Title: Coin Laundry no Onna
Alternate Titles: コインランドリーの女, 洗衣店里的女人, Coin Laundry Woman, The Laundromat Woman
Author & Artist: Kiyohara Hiro
Genre: Comedy, Slice of Life, Supernatural
Volumes: 01 (Complete)
Some random gag stories happening around a woman living inside the washer in the coin laundry. Why does she like to live there? All information come from Manga Updates. This blog post will contain spoilers please read after the cut if you’ve already read the manga.
I thought I’d try another oneshot. This one, I found randomly while browsing The Glorio Blog‘s tag for their random manga spotlights.
I figured with only 19 chapters, it should be a pretty easy read. I also really like gag comics (I can read the Azumanga Daioh comic over and over and still laughing at it) so I figured I could I would get a few chuckles here and there.
Boy, was I wrong. Well, that’s slightly exaggerating. There were moments in the manga where Maoko-san (the girl on the cover) would display otaku behavior (mostly building Gundams and figurines) and the chapter where Glasses-kun and Maoko-san play a demo game with Haru reacting towards everything; but other than that, it’s bland.
There’s a female character named Haru Tanaka – she’s a college student who’s living on her own. However, she holds a secret; she’s her sempai’s stalker. She even went as far as breaking into his place and stole his glasses.
And then there’s her sempai, who actually rarely appears in the manga. There’s a man who lives in wall, a Do-M type whose name literally means “Yakuza boss”, and his son – Oji, who is Haru’s stalker.
There’s a strange looking dog that constantly fights with Maoko-san but that’s about it. There are other random characters here and there but this is mostly about Maoko-san and Haru and their silly adventures.
Of course, as far as gag comics go, this is one that’s really boring. Maoko-san is entertaining so at least it’s not a complete borefest. The first two chapters were pretty good at introducing both Haru and, well, Glasses-kun. I can’t really remember his name but it’s really not even worth bothering to remember.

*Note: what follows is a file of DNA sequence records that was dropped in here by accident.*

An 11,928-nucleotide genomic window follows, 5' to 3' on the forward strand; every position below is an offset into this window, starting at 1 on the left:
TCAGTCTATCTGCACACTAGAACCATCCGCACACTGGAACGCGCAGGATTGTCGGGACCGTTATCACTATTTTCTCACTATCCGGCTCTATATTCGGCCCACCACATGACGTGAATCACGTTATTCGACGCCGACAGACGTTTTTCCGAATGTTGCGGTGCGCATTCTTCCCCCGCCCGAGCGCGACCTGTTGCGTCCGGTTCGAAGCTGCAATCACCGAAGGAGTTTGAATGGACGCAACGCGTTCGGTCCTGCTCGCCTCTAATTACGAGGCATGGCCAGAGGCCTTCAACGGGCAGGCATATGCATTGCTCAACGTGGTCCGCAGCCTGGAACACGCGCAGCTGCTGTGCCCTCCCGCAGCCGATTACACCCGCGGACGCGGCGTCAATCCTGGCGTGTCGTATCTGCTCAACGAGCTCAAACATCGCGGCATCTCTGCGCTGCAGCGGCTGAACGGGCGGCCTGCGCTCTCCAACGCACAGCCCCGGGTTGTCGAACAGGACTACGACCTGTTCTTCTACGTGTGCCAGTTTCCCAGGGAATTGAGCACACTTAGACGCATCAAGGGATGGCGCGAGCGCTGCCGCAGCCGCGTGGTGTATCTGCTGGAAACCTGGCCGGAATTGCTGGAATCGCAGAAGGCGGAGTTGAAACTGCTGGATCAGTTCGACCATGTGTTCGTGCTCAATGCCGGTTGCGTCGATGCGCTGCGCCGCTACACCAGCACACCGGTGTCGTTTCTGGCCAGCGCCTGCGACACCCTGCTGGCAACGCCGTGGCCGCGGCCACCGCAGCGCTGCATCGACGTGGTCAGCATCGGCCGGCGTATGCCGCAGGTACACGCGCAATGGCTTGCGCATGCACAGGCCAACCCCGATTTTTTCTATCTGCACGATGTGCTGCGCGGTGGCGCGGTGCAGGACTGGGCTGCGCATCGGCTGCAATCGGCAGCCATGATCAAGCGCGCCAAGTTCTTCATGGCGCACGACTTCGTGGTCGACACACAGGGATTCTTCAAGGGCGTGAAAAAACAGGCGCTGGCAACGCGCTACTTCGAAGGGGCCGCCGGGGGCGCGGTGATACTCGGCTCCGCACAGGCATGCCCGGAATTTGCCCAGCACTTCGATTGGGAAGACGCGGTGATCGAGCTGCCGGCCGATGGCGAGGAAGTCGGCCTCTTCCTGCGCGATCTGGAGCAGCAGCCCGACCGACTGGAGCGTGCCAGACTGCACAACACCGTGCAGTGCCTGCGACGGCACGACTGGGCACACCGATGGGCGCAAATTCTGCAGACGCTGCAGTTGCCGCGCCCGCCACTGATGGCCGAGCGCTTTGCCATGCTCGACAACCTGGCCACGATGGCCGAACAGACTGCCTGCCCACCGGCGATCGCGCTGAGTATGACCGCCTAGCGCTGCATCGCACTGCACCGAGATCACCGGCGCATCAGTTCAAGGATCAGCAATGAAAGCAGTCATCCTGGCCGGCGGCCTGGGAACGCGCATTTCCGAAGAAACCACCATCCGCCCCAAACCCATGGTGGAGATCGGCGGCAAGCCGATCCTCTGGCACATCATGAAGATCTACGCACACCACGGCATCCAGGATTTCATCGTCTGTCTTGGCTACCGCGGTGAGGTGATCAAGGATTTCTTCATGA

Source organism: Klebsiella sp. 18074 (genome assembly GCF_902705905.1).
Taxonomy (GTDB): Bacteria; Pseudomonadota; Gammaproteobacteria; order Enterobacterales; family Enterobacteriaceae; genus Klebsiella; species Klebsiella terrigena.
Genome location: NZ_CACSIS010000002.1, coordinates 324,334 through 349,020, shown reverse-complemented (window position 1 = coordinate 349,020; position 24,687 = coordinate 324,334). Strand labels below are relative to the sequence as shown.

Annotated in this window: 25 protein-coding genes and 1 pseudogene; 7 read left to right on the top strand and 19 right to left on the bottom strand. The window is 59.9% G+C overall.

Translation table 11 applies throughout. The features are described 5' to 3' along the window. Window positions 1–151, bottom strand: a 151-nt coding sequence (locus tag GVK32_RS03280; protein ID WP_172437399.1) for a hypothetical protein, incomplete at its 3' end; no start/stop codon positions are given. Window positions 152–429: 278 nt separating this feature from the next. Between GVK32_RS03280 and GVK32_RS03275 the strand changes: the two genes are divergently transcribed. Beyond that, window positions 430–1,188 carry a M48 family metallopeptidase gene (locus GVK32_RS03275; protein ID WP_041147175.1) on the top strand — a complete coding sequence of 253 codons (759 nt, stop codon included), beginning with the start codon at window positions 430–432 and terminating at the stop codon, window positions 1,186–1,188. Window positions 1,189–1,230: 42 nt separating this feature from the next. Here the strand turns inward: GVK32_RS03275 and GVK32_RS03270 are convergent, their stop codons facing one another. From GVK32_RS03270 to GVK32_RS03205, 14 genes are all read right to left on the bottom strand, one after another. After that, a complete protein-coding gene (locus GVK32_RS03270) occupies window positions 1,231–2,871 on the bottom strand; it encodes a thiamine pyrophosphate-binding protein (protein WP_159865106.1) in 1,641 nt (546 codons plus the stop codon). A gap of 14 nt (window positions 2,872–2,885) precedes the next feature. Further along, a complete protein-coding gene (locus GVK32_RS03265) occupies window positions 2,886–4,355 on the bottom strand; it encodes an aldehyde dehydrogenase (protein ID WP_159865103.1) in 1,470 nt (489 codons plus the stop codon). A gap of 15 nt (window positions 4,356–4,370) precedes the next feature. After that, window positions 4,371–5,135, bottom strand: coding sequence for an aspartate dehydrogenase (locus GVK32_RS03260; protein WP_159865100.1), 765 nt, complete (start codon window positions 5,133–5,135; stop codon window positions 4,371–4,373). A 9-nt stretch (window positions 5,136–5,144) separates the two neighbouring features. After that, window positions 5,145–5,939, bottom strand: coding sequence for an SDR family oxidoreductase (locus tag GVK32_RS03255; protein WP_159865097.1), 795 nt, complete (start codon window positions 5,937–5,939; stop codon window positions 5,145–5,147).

To be honest, I’m not sure why Haru keeps going back to Maoko-san other than “plot” convenience (the usual laundromat is closed down because of renovations but Haru doesn’t even do laundry anyway except a few mentions here and there). And yes, I’m using the term plot very, very loosely.
The genre says it has supernatural elements and, I guess? There are certainly things that can’t be explained – especially why the hell is Maoko-san living in the washing machines and dryers? Even for a gag comic, it’s kind of … contrived. I shouldn’t put too much thought in this only because it really is just take everything in literal face value. There are moments where it’s like, “Whoa”, but it gets ruined anyway with its consistently poor punchlines or just the general unfunnyness to me.
Slice of life? What slice of life? There are nice moments between Haru and Maoko-san (especially during the Christmas segment where the two just hang out with each other on Christmas Eve).
Comedy in the manga is very debatable. As I mentioned before, there’s a few “heh” moments. Basically, moments where you just let out a small noise; it doesn’t really have to be “heh” exactly but it’s just an acknowledgment that it got something out of you besides just silence.
I feel I would like it more if they kept Haru, you know, not a stalker. If she was a normal, regular person, then I can see how her reactions could be funny (I actually kind of like that humor anyway); but I feel like as a stalker, she really shouldn’t be commenting about how strange Maoko-san or, really, anyone is when she’s constantly stalking her sempai. Not even Oji could save this manga and he was an annoying little shit. There was no reason for him to exist, really. I get the joke is that his dad is named “Yakuza boss” and his means “prince”. Eh, I guess it would have been better if there was a better way to tell this joke or present it.
If there’s anything I did like about this manga, if at all, is the art. I really love this kind of style! If Kiyohara had recruited a writer for this, I actually can see this as being a legitimate series about a woman living in a laundromat with supernatural beings existing. I’m assuming he was just like “fuck it” and drew this for a quick buck. I actually do hope I can come across some manga from him again, only with an actual story and not as try-hard.
That really is the ultimate problem with this manga. It tries so hard to be funny, edgy, or whatever that it either does it way too much or it’s just barely there. I zoomed through most of the chapters because I was honestly trying to figure out what was going on but just decided to give up on it; it wouldn’t have mattered anyway. These are only 19 chapters with 19 short stories about a strange group of people and a lady scaring the shit out of people in the laundromat she lives in.